My interest in manuscript research grew from my love of books as objects. Specifically, I love old books with marginalia — those notes, doodles and scribbles written in books by their original owners. The marginalia has an aura of mystery that appeals to me, and that can also be an essential tool for scholars. Handwritten notes contemporary to the book’s publication contain invaluable insight into the interpretation of the literature at that time. At one point, universities preferred “clean” copies of books, but increasingly, marginalia is recognized as a vast intellectual resource.
I first got involved in manuscript research through the Penn Manuscript Collective, a student group that meets once a month. I wanted to gain some firsthand experience and was amazed to learn that Penn lets undergrads access nearly all of the resources in the Kislak Center for Special Collections, Rare Books and Manuscripts. All I needed to do was pick a project. I met with my Shakespeare professor Zachary Lesser, and he generously helped me find something to work with — a promptbook of Hamlet printed in 1879 with notes by J. R. Pitman.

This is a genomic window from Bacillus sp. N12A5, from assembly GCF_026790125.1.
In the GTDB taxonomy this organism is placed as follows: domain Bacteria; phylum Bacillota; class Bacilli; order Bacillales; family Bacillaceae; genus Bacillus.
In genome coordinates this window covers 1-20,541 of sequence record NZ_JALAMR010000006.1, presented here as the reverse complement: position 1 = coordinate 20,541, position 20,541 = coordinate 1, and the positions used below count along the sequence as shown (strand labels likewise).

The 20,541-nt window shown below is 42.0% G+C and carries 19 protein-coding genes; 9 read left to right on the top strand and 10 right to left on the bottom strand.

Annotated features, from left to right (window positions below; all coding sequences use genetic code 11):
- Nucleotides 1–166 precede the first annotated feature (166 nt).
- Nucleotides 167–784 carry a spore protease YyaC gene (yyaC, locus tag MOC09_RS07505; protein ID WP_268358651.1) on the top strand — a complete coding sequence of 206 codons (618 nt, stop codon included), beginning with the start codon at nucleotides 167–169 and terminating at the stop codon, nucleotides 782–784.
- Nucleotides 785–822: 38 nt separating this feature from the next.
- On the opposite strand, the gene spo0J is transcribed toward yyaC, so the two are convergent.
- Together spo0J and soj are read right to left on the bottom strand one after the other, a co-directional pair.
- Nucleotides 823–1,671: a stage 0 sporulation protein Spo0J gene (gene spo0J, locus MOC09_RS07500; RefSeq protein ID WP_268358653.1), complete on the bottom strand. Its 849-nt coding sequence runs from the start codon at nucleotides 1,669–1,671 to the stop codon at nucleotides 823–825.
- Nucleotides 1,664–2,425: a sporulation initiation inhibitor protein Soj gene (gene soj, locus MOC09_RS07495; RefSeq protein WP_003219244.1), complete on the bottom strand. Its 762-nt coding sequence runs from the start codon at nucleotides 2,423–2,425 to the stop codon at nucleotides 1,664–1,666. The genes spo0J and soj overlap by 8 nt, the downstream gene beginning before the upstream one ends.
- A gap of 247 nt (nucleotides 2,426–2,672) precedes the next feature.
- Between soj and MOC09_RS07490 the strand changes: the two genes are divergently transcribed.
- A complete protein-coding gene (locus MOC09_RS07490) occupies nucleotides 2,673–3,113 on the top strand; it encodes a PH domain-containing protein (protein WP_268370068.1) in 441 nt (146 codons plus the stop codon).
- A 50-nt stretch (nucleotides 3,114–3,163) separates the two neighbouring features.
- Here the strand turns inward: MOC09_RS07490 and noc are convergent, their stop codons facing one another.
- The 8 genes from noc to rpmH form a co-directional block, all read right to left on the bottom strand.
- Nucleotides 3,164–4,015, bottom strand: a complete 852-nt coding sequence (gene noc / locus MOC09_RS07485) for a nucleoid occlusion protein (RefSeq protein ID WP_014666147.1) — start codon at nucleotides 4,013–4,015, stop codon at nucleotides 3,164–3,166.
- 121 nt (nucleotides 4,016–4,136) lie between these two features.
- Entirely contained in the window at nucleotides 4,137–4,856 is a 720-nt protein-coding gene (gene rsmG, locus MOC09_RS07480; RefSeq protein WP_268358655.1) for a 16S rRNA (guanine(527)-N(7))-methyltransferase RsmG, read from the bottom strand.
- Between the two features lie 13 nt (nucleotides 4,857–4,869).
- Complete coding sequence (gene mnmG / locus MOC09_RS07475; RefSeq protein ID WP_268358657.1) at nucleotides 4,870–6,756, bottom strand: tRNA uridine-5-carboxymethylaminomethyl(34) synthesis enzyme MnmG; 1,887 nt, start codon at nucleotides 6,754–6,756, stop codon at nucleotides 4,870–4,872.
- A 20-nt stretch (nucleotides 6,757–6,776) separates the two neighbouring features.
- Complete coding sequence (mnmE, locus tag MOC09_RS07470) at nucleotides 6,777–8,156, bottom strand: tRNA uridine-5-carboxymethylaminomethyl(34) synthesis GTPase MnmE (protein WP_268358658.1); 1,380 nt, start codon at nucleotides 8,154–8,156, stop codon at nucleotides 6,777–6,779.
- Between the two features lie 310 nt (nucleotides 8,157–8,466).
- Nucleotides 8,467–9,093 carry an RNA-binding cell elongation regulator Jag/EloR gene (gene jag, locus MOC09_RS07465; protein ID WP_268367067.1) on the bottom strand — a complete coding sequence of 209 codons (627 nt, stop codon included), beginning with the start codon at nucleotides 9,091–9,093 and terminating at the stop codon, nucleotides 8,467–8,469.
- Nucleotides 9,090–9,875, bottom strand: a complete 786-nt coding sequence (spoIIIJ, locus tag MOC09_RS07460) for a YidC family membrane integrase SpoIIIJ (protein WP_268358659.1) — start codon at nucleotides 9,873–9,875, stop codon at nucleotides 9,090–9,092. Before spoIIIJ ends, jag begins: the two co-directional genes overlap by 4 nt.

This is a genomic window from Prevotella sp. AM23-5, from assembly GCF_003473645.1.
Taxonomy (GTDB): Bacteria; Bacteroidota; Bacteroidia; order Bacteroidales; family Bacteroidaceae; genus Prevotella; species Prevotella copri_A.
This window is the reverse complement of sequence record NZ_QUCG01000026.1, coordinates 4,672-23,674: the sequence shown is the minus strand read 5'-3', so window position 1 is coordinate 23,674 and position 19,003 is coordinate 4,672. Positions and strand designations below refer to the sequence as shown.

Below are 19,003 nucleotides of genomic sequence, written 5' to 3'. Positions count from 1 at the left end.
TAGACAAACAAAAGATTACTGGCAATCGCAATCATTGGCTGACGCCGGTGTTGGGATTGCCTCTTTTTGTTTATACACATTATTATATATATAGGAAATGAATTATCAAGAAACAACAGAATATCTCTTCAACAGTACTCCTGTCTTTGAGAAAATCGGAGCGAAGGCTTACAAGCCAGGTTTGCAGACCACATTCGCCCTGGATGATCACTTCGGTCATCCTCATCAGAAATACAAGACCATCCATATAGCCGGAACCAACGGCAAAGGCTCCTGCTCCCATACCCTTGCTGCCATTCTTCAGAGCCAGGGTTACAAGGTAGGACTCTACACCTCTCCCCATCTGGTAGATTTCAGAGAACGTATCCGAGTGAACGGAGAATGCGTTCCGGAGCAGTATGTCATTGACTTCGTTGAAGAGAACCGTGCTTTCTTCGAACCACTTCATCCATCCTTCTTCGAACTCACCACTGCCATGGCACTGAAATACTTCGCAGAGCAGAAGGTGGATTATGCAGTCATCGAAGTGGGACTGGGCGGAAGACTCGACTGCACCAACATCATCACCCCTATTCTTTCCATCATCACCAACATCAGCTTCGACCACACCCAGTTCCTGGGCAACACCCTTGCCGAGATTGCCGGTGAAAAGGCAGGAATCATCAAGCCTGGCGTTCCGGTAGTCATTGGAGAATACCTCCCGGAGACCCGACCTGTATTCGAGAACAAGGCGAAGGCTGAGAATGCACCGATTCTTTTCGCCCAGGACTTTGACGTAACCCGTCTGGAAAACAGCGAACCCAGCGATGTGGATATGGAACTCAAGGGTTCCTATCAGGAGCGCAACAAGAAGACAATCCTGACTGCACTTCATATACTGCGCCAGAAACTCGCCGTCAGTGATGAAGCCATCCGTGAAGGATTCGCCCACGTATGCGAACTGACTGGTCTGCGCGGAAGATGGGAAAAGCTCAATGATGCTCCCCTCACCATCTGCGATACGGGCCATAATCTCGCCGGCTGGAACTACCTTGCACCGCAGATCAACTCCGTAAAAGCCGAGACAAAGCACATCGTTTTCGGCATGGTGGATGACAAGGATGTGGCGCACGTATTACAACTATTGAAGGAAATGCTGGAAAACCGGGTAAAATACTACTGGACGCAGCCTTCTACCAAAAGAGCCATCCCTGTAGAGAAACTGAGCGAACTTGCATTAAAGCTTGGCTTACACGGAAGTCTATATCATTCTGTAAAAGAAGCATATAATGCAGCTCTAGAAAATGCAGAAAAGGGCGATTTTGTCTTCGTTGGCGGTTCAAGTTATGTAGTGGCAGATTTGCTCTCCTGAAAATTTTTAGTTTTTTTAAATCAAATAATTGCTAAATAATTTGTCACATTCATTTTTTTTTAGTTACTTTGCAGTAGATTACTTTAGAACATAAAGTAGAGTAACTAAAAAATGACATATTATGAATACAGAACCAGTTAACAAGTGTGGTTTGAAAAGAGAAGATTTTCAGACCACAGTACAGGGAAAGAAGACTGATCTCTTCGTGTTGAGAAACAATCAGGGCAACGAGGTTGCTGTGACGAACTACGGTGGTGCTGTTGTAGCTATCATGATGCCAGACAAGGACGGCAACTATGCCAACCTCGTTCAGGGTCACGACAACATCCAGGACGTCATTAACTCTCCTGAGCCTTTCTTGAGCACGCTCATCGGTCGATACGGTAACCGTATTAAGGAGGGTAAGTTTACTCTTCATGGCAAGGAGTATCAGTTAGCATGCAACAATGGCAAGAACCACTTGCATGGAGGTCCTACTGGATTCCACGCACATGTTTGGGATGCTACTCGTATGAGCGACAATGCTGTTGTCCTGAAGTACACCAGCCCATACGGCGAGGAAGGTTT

I didn’t know much about the promptbook to start out. The identity of J. R. Pitman remained a mystery, one of the reasons I chose this project. My initial work with the promptbook yielded few clues. I went through Mr. Pitman’s notes line by line, but learning how to read his handwriting was a struggle. Was that an R or a K? What did “green foots” mean? Who would write “p’s” like that? In my first few visits, I only got through about two pages of text, but reading Mr. Pitman’s writing was a bit like learning a language — once I got the basics down, my rate of learning accelerated. When I was stumped, I could use the rest of the notes for clues — finding an unintelligible word or letter in another context helped me decode the text. But names and dates, the clues I had most hoped to find, remained absent.